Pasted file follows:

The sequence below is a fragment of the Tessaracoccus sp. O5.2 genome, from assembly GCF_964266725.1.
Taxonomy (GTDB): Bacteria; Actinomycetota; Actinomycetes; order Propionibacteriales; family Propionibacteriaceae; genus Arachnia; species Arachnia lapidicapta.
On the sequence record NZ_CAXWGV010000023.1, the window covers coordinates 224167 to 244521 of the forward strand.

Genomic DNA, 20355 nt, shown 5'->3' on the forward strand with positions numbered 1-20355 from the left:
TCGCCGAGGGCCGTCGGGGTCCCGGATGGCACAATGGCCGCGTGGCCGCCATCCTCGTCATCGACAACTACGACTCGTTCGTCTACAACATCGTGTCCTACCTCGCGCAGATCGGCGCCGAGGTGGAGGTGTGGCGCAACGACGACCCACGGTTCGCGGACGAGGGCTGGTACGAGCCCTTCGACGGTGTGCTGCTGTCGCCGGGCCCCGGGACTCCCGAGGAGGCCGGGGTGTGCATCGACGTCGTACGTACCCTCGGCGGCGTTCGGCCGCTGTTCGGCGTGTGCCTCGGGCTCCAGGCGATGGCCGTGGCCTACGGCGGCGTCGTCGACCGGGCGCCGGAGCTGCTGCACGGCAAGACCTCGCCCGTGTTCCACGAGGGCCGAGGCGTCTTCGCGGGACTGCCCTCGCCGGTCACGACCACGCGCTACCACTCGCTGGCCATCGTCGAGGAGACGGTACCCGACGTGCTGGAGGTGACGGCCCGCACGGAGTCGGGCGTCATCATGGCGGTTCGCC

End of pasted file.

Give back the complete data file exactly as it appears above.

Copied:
The sequence below is a fragment of the Tessaracoccus sp. O5.2 genome, from assembly GCF_964266725.1.
Taxonomy (GTDB): Bacteria; Actinomycetota; Actinomycetes; order Propionibacteriales; family Propionibacteriaceae; genus Arachnia; species Arachnia lapidicapta.
On the sequence record NZ_CAXWGV010000023.1, the window covers coordinates 224167 to 244521 of the forward strand.

Genomic DNA, 20355 nt, shown 5'->3' on the forward strand with positions numbered 1-20355 from the left:
TCGCCGAGGGCCGTCGGGGTCCCGGATGGCACAATGGCCGCGTGGCCGCCATCCTCGTCATCGACAACTACGACTCGTTCGTCTACAACATCGTGTCCTACCTCGCGCAGATCGGCGCCGAGGTGGAGGTGTGGCGCAACGACGACCCACGGTTCGCGGACGAGGGCTGGTACGAGCCCTTCGACGGTGTGCTGCTGTCGCCGGGCCCCGGGACTCCCGAGGAGGCCGGGGTGTGCATCGACGTCGTACGTACCCTCGGCGGCGTTCGGCCGCTGTTCGGCGTGTGCCTCGGGCTCCAGGCGATGGCCGTGGCCTACGGCGGCGTCGTCGACCGGGCGCCGGAGCTGCTGCACGGCAAGACCTCGCCCGTGTTCCACGAGGGCCGAGGCGTCTTCGCGGGACTGCCCTCGCCGGTCACGACCACGCGCTACCACTCGCTGGCCATCGTCGAGGAGACGGTACCCGACGTGCTGGAGGTGACGGCCCGCACGGAGTCGGGCGTCATCATGGCGGTTCGCC